Kurt Fischer

Kurt Fischer, Ph.D., Charles Bigelow Professor of Education at Harvard and Director of the Mind, Brain, & Education Program, studies cognitive and emotional development and learning from birth through adulthood, combining analysis of the commonalities across people with the diversity of pathways of learning and development. He has discovered a general scale that provides tools for assessing learning and development in any domain, making possible the creation of scientifically grounded standard assessments that connect to student learning. Among his discoveries are that people move through different learning pathways while at the same time they show common (universal) processes of learning and development. His research group has recently discovered that people with “disabilities” commonly have distinct talents based on alternative learning patterns rather than having brain/learning defects. [read more]


Michael Andrew Clarke

Michael Andrew Clarke, Ph.D, is a native of Barbados. He started his formal career in education in 1981 as an assistant Music teacher at Harrison College in Barbados. He also taught Mathematics and Computer Science at the Lodge School in Barbados where he initiated the Cambridge O-level Computer Science program. He continued his teaching career at the Barbados Community College where he taught Mathematics and Chemistry and assisted in the creation of the curriculum for the associate degree programs in Science and Applied Science. He is a former Director of the Cavite Chorale of the University of the West Indies and choral director for the University Choirs of the University of the West Indies at the Cave Hill Campus in Barbados. [read more]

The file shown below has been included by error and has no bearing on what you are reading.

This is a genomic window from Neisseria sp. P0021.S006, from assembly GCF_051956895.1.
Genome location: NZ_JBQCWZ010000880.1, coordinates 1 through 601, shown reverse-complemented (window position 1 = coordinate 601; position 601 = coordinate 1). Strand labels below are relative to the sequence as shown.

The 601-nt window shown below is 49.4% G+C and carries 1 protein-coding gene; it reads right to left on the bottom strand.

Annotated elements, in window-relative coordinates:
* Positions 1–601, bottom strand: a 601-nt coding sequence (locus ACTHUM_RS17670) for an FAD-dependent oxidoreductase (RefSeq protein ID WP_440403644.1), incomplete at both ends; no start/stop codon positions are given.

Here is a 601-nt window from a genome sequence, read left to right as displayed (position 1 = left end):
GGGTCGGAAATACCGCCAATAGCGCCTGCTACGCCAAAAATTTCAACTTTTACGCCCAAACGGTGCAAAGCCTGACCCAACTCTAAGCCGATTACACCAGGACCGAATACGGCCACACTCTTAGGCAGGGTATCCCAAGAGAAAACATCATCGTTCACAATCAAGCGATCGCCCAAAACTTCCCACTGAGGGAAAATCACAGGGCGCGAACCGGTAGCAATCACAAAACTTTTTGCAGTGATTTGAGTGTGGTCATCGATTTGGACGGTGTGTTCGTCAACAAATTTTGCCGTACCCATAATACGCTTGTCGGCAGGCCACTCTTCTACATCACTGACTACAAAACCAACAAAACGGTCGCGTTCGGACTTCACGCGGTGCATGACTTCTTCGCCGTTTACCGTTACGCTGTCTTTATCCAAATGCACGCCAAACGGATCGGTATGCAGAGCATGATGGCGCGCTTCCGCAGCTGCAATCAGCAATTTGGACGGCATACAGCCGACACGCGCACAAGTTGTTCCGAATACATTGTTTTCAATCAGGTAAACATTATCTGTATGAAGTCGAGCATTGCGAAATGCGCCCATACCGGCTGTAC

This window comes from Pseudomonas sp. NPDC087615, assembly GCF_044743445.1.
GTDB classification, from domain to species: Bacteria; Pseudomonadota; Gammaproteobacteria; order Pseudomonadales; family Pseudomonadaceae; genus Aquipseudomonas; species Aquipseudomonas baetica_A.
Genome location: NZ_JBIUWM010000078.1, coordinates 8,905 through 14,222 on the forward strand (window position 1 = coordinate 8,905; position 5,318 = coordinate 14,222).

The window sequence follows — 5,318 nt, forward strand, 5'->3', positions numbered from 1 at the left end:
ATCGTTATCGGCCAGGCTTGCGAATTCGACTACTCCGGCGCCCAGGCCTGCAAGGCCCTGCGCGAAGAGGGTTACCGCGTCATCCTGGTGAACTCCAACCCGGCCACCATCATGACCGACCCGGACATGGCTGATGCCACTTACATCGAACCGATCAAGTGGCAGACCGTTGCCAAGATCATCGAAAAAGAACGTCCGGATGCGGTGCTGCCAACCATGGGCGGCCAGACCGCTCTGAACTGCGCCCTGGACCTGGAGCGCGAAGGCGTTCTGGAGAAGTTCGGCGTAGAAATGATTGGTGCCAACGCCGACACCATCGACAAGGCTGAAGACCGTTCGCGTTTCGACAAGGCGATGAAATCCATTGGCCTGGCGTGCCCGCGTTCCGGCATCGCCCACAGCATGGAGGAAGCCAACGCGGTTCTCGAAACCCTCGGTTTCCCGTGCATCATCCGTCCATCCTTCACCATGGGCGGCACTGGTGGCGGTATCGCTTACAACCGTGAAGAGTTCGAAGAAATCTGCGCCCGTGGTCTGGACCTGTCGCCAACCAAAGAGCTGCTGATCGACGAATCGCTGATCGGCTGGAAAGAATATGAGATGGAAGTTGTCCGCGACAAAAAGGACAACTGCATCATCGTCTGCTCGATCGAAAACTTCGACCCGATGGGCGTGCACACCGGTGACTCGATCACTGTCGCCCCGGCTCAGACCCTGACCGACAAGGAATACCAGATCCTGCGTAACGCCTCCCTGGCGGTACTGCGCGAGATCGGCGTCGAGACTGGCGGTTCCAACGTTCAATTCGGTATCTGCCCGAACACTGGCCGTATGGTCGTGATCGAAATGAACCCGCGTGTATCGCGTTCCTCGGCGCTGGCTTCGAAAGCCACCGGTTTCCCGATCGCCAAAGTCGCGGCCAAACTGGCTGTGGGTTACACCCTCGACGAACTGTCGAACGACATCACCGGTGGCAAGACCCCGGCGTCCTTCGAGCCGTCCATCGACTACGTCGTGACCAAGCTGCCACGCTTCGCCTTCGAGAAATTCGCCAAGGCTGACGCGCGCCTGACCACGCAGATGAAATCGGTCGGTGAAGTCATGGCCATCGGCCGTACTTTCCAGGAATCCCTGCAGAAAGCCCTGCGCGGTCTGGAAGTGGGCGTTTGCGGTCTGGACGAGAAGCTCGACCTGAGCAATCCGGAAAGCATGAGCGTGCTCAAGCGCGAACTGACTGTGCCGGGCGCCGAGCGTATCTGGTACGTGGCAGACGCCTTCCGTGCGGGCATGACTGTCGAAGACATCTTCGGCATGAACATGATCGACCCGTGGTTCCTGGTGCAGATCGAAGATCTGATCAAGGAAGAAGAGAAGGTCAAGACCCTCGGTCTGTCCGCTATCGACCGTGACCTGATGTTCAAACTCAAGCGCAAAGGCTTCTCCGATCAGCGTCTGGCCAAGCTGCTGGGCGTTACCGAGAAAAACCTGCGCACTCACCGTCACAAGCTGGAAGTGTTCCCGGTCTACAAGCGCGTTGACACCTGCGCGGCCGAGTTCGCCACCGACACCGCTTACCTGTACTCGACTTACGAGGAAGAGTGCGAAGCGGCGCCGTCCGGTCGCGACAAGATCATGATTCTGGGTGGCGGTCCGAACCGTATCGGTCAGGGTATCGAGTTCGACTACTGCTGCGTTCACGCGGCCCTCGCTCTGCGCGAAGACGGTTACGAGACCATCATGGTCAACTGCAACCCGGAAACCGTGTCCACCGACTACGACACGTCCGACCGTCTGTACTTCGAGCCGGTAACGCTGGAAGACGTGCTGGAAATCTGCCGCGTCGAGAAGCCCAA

Jane Holmes Bernstein

Jane Holmes Bernstein, Ph.D. is a Senior Associate in Psychology/Neuropsychology at Children’s Hospital Boston, Associate Professor of Psychology in the Department of Psychiatry at Harvard Medical School and a licensed psychologist provider in Massachusetts. She recently stepped down as director of the Neuropsychology Program at the Children's Hospital and is currently dividing her time between teaching and research responsibilities at the Children’s Hospital and professional work with children in the Republic of Trinidad and Tobago in the West Indies. [read more]


L. Todd Rose

Todd Rose, Ed.D, is a research scientist with CAST (non-profit R&D) and a faculty member at Harvard Graduate School of Education, where he teaches Educational Neuroscience. His work focuses on four areas: (1) the way perception, attention, and working memory interact to shape learning; (2) the application of dynamic systems models to the study of learning, development, and intelligence; (3) visual literacy and the development of smart images; and (4) advanced learning analytics. He lectures internationally on learning sciences, working memory, and the role of neuroscience in learning design and digital education.


Christina Hinton

Christina Hinton, Ed.M, is an advanced doctoral candidate at Harvard who works on issues at the nexus of neuroscience and education. Her recent research focuses on the biological basis of empathy and education for a cosmopolitan ethic of care. Christina worked on the Organization for Economic Co-Operation and Development’s (OECD) Learning Sciences and Brain Research project for several years, and was a primary author and editor of the project’s culminating publication, Understanding the Brain: The Birth of a Learning Science. She also worked for the United Nations Children’s Fund (UNICEF), specializing in early childhood care and education. She has authored many articles and book chapters in the field of education, and lectures internationally on implications of neuroscience research for education, research schools, and education for global awareness.